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Defining the ecological values of rivers: the views of Australian river scientists and managers


Dunn, H, Defining the ecological values of rivers: the views of Australian river scientists and managers, Aquatic Conservation: Marine and Freshwater Ecosystems, 14, (4) pp. 413-433. ISSN 1052-7613 (2004) [Refereed Article]

DOI: doi:10.1002/aqc.618


1. The first step in making a case for river conservation is to define the particular values and attributes that describe conservation significance. 2. Australia's rivers vary widely in their characteristics and ecological communities. The conservation values of Australian rivers have not been well articulated. 3. A survey of Australian river scientists and managers was undertaken to identify the criteria and attributes of rivers of high ecological value. This was the first attempt to establish a baseline for defining natural conservation values for Australian rivers. 4. The final list comprised five broad criteria with a total of 47 attributes considered to be indicators of high ecological value. These included not only biotic values, but also values attributed to river hydrology, geomorphology, instream processes, and landscape functions. 5. The list of criteria and attributes provides a context from which specific values may be drawn to assess conservation values of rivers for particular purposes. Copyright © 2004 John Wiley & Sons, Ltd.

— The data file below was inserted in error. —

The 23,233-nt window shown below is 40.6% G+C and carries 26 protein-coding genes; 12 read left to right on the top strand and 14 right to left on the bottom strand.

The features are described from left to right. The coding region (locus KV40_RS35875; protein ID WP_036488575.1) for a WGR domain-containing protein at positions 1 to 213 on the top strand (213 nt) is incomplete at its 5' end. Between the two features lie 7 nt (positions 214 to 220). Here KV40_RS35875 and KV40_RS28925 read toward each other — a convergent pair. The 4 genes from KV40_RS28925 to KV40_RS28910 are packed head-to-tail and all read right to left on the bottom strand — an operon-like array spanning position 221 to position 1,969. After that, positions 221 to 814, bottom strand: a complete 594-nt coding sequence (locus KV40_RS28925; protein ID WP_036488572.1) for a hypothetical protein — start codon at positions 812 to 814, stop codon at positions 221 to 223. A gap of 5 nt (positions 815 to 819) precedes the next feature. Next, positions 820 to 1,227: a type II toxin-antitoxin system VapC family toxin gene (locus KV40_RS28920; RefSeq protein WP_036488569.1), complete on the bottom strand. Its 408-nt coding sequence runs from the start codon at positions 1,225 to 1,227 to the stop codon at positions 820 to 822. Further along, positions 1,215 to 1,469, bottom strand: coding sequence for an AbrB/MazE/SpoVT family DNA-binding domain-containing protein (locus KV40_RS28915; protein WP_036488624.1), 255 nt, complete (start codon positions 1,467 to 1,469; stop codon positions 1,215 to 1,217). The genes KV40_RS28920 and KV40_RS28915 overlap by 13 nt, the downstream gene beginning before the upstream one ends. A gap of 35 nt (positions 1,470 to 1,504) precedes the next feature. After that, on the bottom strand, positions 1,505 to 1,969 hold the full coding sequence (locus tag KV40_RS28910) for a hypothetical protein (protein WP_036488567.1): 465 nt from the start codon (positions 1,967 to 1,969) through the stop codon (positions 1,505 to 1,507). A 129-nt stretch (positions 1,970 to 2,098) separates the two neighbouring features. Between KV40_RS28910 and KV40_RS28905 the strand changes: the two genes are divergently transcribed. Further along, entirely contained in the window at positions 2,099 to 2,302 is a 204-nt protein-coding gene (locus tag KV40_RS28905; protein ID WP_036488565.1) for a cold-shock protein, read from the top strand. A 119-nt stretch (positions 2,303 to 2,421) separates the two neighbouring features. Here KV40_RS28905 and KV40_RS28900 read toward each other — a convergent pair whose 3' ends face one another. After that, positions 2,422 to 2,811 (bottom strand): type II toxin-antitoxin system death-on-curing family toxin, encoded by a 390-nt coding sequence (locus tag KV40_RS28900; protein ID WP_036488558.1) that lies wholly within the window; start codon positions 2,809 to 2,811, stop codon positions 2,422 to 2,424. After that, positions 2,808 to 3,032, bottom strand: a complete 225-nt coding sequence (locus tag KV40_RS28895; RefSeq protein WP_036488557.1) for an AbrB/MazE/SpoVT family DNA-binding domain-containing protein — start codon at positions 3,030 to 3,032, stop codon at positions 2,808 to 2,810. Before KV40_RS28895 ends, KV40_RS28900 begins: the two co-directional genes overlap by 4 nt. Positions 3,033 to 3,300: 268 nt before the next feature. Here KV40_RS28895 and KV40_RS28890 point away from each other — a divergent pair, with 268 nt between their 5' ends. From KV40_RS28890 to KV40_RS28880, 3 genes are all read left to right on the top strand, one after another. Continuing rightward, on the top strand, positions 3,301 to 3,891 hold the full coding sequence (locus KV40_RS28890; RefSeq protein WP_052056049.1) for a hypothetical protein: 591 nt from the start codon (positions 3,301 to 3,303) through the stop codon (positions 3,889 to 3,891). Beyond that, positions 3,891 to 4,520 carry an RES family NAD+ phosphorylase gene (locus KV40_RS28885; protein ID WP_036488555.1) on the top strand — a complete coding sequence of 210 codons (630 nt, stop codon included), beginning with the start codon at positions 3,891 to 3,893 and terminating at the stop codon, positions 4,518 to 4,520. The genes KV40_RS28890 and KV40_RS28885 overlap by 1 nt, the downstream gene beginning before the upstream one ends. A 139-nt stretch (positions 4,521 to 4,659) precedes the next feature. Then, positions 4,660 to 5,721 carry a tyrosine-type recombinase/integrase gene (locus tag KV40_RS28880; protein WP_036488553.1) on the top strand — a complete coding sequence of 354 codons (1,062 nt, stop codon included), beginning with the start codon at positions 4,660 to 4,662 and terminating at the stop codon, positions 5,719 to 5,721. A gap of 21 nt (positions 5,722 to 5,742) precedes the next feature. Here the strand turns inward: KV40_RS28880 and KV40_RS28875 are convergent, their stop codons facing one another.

Item Details

Item Type:Refereed Article
Research Division:Biological Sciences
Research Group:Ecology
Research Field:Freshwater ecology
Objective Division:Environmental Management
Objective Group:Other environmental management
Objective Field:Other environmental management not elsewhere classified
UTAS Author:Dunn, H (Dr Helen Dunn)
ID Code:30159
Year Published:2004
Web of Science® Times Cited:16
Deposited By:Geography and Environmental Studies
Deposited On:2004-08-01
Last Modified:2005-04-26

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